This study, titled Embedded Binaries and Their Dense Cores, was recently accepted for publication in the Monthly Notices of the Royal Astronomical Society. In it, Sarah I. Sadavoy – a radio astronomer from the Max Planck Institute for Astronomy and the CfA – and Steven W. Stahler (a theoretical physicist from UC Berkeley) explain how a radio surveys of a star nursery led them to conclude that all Sun-like stars began as binaries.

    2
    The dark molecular cloud, Barnard 68, is a stellar nursery that can only be studied using radio astronomy. Credit: FORS Team, 8.2-meter VLT Antu, ESO

    ESO/VLT at Cerro Paranal, with an elevation of 2,635 metres (8,645 ft) above sea level

    ESO/FORS1

    They began by examining the results of the first radio survey of the giant molecular cloud located about 600 light-years from Earth in the Perseus constellation – aka. the Perseus Molecular Cloud. This survey, known as the VLA/ALMA Nascent Disk and Multiplicity (VANDAM) survey, relied the Very Large Array in New Mexico and the Atacama Large Millimeter/submillimeter Array (ALMA) in Chile to conduct the first survey of the young stars (<4 million years old) in this star-forming region.

    ESO/NRAO/NAOJ ALMA Array in Chile in the Atacama at Chajnantor plateau, at 5,000 metres

    The two began their work together by conducting new observations of both single and binary stars within the dense core regions of the Perseus cloud. As Sadavoy explained in a Berkeley News press release, the duo were looking for clues as to whether young stars formed as individuals or in pairs:

    “The idea that many stars form with a companion has been suggested before, but the question is: how many? Based on our simple model, we say that nearly all stars form with a companion. The Perseus cloud is generally considered a typical low-mass star-forming region, but our model needs to be checked in other clouds.”

    Another interesting implication of the study has to do with something known as the “Nemesis hypothesis”. In the past, astronomers have conjectured that a companion star named “Nemesis” existed within our Solar System. This star was so-named because the theory held that it was responsible for kicking the asteroid which caused the extinction of the dinosaurs into Earth’s orbit. Alas, all attempts to find Nemesis ended in failure.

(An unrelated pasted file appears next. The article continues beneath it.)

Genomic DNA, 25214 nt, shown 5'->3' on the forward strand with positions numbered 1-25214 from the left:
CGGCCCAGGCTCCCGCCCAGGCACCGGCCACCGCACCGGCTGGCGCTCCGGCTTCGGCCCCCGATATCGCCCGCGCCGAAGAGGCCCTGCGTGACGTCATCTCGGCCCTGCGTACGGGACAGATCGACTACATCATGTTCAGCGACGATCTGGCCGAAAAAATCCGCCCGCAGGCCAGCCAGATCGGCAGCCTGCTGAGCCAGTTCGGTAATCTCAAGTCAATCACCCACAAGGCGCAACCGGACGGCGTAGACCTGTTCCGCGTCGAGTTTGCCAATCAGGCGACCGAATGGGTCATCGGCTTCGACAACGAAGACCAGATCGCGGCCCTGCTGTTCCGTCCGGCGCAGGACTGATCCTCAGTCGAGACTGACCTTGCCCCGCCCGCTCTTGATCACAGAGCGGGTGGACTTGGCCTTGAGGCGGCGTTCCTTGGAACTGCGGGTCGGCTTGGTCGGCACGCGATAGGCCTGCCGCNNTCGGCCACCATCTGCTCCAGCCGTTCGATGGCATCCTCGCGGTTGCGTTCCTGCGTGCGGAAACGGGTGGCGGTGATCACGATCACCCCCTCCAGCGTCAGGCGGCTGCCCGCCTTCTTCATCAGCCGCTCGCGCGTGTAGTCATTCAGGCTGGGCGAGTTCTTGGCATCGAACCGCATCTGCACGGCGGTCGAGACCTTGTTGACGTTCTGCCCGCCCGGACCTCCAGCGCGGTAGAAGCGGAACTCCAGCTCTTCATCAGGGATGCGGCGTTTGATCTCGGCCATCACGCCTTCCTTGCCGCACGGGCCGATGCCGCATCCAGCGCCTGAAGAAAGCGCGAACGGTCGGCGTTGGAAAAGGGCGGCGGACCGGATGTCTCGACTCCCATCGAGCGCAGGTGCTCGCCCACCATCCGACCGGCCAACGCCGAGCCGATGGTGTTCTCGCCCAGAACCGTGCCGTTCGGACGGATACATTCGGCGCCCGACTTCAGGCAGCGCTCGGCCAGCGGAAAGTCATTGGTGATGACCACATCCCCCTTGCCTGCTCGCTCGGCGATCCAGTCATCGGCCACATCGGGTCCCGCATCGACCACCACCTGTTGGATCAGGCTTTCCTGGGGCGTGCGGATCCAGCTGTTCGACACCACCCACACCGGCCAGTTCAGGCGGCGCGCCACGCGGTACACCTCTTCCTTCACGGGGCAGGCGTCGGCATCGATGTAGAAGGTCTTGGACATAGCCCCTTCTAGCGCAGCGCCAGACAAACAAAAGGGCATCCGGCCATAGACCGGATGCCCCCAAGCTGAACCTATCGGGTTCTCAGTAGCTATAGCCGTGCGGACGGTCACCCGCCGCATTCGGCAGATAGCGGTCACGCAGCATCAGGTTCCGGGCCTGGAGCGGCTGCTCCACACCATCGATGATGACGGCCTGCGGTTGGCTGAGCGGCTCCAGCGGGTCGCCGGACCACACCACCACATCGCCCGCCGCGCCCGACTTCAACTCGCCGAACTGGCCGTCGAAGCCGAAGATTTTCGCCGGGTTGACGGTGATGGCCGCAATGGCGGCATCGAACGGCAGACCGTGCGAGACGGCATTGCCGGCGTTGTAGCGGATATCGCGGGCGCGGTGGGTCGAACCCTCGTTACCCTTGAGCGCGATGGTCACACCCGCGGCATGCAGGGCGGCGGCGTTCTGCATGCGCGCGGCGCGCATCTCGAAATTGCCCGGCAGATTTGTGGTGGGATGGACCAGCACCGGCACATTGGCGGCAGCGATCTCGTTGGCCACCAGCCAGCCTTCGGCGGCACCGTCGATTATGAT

See the full article here .

    Please help promote STEM in your local schools.

    STEM Icon

    Stem Education Coalition

     
  • richardmitnick 9:06 pm on June 13, 2017 Permalink | Reply
    Tags: , Universe Today   

    From Universe Today: “What is the Drake Equation?” 

    universe-today

    Universe Today

    1
    The Drake Equation, a mathematical formula for the probability of finding life or advanced civilizations in the universe. Credit: University of Rochester

    13 June , 2017
    Matt Williams

    The Formula:

    The formula for the Drake Equation is as follows:

    N = R* x fp x ne x fl x fi x fc x L

    Whereas N is the number of civilizations in our galaxy that we might able to communicate with, R* is the average rate of star formation in our galaxy, fp is the fraction of those stars which have planets, ne is the number of planets that can actually support life, fl is the number of planets that will develop life, fi is the number of planets that develop intelligent life, fc is the number civilizations that would develop transmission technologies, and L is the length of time that these civilizations would have to transmit their signals into space.

    See the full article here .

    Please help promote STEM in your local schools.

    STEM Icon

    Stem Education Coalition

     
  • richardmitnick 10:43 am on June 13, 2017 Permalink | Reply
    Tags: , , , , , Mars Rover Concept Vehicle (MRCV), Universe Today   

    From Universe Today: “We’d Like One of These For Here on Earth. NASA’s New Mobile Mars Laboratory Concept Rover” 

    universe-today

    Universe Today

    13 June , 2017
    Matt Williams

    1
    The Mars Rover Concept Vehicle, unveiled on June 5th to kick off NASA’s Summer of Mars. Credit: NASA/Kim Shiflett

    When it comes time to explore Mars with crewed missions, a number of challenges will present themselves. Aside from the dangers that come with long-duration missions to distant bodies, there’s also the issue of the hazards presented by the Martian landscape. It’s desiccated ans cold, it gets exposed to a lot of radiation, and its pretty rugged to boot! So astronauts will need a way to get around and conduct research in comfort and safety.

    To meet this challenge, NASA created a vehicle that looks like it could give the Batmobile a run for its money! It’s known as the Mars Rover Concept Vehicle (MRCV) a working vehicle/mobile laboratory that was unveiled last week (June 5th, 2017) to kick off NASA’s Summer of Mars. Those who attended the event at the Kennedy Space Center Visitor Complex were fortunate to be the first to see the new Mars explorer vehicle up close.

    See the full article here .

    Please help promote STEM in your local schools.

    STEM Icon